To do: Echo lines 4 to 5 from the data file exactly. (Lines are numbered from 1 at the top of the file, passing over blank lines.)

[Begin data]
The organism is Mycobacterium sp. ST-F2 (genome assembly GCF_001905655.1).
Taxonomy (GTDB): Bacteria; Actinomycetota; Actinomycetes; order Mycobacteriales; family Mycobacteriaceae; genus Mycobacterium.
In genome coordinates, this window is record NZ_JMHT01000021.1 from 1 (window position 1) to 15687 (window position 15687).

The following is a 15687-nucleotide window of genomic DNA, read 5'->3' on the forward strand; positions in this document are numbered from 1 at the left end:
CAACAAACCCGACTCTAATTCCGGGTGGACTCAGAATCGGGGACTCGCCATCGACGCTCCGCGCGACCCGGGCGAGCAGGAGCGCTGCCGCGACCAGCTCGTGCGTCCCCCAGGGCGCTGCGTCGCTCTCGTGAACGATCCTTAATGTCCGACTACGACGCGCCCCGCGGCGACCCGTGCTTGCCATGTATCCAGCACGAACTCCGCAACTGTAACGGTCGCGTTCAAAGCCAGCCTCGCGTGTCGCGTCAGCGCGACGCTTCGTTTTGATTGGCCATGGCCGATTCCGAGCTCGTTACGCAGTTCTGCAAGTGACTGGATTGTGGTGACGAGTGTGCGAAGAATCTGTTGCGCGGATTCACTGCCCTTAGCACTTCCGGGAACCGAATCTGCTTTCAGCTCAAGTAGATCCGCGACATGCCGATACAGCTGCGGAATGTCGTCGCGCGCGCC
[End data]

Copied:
The following is a 15687-nucleotide window of genomic DNA, read 5'->3' on the forward strand; positions in this document are numbered from 1 at the left end:
CAACAAACCCGACTCTAATTCCGGGTGGACTCAGAATCGGGGACTCGCCATCGACGCTCCGCGCGACCCGGGCGAGCAGGAGCGCTGCCGCGACCAGCTCGTGCGTCCCCCAGGGCGCTGCGTCGCTCTCGTGAACGATCCTTAATGTCCGACTACGACGCGCCCCGCGGCGACCCGTGCTTGCCATGTATCCAGCACGAACTCCGCAACTGTAACGGTCGCGTTCAAAGCCAGCCTCGCGTGTCGCGTCAGCGCGACGCTTCGTTTTGATTGGCCATGGCCGATTCCGAGCTCGTTACGCAGTTCTGCAAGTGACTGGATTGTGGTGACGAGTGTGCGAAGAATCTGTTGCGCGGATTCACTGCCCTTAGCACTTCCGGGAACCGAATCTGCTTTCAGCTCAAGTAGATCCGCGACATGCCGATACAGCTGCGGAATGTCGTCGCGCGCGCC